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Report Card 2010

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Key Findings

Among the 332 schools evaluated this year, the level of campus sustainability initiatives far outpaces that of endowment sustainability activity. For all schools in the  College Sustainability Report Card 2010 , key findings include:


More than one-half of schools earned an overall grade of “B-” or better (53 percent, or 176 schools).  The cumulative grade distribution is as follows: 8 percent of schools earned cumulative “A” level grades, 45 percent earned “B” level grades, 34 percent earned “C” level grades, and 13 percent earned “D” level grades.


Campus sustainability initiatives outshine endowment sustainability activity.  Strong performance across all six campus categories resulted in a collective total of only 78 “F” grades. In contrast, a widespread lack of endowment sustainability activity resulted in 136 “F” grades in the Shareholder Engagement category and 87 “F” grades in the Endowment Transparency category.


Twenty six schools are recognized as overall Overall College Sustainability Leaders.  Schools whose campus operations and endowment practices merited an overall grade of “A-” qualify as Overall College Sustainability Leaders–our highest level of recognition. See list on the  Leadership Challenge  page.


More schools attained Campus Sustainability Leader status.  High marks for all six campus categories resulted in 80 colleges and universities achieving the Campus Sustainability Leader designation. All such schools received an average grade of “A-” or better for the campus categories. 


Twelve schools qualify as Endowment Sustainability Leaders.  These colleges were the only schools to receive an average grade of “A-” or better across all three endowment categories. 


A significant percentage of schools have endowment investments in renewable energy funds.  Currently, 44 percent of schools report having endowment investments in renewable energy funds. An additional 48 percent report exploring endowment investments in this area. As a result of this and other factors, 49 percent achieved “A” grades in the Investment Priorities category. For more details, see the  Investment Priorities  page.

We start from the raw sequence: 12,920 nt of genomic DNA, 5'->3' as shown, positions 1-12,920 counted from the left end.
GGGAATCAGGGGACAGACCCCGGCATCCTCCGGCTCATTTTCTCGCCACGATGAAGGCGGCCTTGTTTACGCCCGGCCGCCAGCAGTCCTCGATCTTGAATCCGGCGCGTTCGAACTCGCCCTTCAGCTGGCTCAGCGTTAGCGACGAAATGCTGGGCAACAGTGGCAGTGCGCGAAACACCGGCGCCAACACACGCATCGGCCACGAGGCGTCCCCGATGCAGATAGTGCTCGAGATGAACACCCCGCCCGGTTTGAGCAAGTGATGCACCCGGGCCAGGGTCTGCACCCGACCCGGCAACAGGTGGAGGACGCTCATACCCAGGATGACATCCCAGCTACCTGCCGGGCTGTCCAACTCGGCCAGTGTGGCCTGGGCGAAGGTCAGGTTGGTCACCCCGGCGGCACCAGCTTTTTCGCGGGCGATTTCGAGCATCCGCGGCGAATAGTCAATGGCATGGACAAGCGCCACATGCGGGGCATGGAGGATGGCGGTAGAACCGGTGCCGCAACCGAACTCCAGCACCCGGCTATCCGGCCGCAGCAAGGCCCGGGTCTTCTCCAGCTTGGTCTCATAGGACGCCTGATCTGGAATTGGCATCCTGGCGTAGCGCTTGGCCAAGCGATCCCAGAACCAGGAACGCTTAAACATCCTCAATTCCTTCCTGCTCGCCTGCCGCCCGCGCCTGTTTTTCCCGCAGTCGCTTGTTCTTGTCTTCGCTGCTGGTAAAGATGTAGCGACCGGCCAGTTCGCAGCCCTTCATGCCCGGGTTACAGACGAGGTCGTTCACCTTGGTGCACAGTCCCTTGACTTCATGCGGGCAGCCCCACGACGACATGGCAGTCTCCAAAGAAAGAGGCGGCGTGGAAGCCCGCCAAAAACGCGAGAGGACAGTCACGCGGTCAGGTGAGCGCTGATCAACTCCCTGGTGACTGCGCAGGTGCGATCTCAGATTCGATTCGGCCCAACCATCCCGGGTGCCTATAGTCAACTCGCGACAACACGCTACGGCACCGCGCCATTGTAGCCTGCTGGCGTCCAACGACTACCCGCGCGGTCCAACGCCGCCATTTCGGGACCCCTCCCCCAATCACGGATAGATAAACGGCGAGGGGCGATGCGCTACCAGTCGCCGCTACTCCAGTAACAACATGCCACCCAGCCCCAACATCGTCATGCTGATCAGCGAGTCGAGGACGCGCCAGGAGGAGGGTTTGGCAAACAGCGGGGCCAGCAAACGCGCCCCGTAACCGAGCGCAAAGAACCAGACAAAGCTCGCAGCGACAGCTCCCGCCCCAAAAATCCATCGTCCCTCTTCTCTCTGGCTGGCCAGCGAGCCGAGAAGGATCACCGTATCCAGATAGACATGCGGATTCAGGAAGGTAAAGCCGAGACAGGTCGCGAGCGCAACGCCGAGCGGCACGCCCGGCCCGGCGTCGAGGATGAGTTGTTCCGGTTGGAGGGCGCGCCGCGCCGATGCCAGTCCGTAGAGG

Schools are weakest in Shareholder Engagement and Endowment Transparency categories.  The weakest category was Shareholder Engagement, with an average grade of “D”; 41 percent of schools received an “F” grade (an additional 23 percent could not be evaluated and received a grade of “NA”) while only 8 percent attained an “A” grade. Similarly, schools fared poorly in the Endowment Transparency category, receiving an average grade of “C-”; overall, 26 percent of schools received an “F” grade, while only 12 percent earned an “A” grade. For more details, see the  Shareholder Engagement  and Endowment Transparency  overviews.


Within the six campus categories, schools perform best in Administration and Food & Recycling. Both of these areas are influential in helping schools achieve their sustainability goals. An impressive 40 percent of schools earned an "A" grade in the Administration category, while only 5 percent earned an "F" grade. For more details, see the  Administration overview. Comparably, 36 percent of schools earned an "A" grade in the Food & Recycling category, while only 2 percent earned an "F" grade. For more details, see the Food & Recycling overview.


More than two-thirds of schools have full-time staff dedicated to sustainability. A majority of schools have recognized the need for full-time campus sustainability administrators. Currently, 68 percent report having dedicated sustainability staff, with additional schools announcing imminent hiring plans. For more details, see the Administration overview.

Increased attention to climate change is reflected in aggressive carbon reduction commitments.  With the urgency of confronting climate change receiving increasing attention, almost half the schools have made a commitment to carbon reduction. More than half of schools have committed to achieving carbon neutrality in the long term by signing the American College and University Presidents Climate Commitment. Many schools are already taking action,  with 40 percent purchasing at least some renewable energy while 45 percent have onsite wind, solar, or geothermal energy production. For more details, see the  Climate Change & Energy  overview.

For further facts and analysis, please refer to the summaries in the  Categories section and to the individual school profiles. The category summaries provide descriptions of each of the nine categories and brief highlights about leading schools. Leadership is also recognized by including a list of schools that received an "A" grade in each category.

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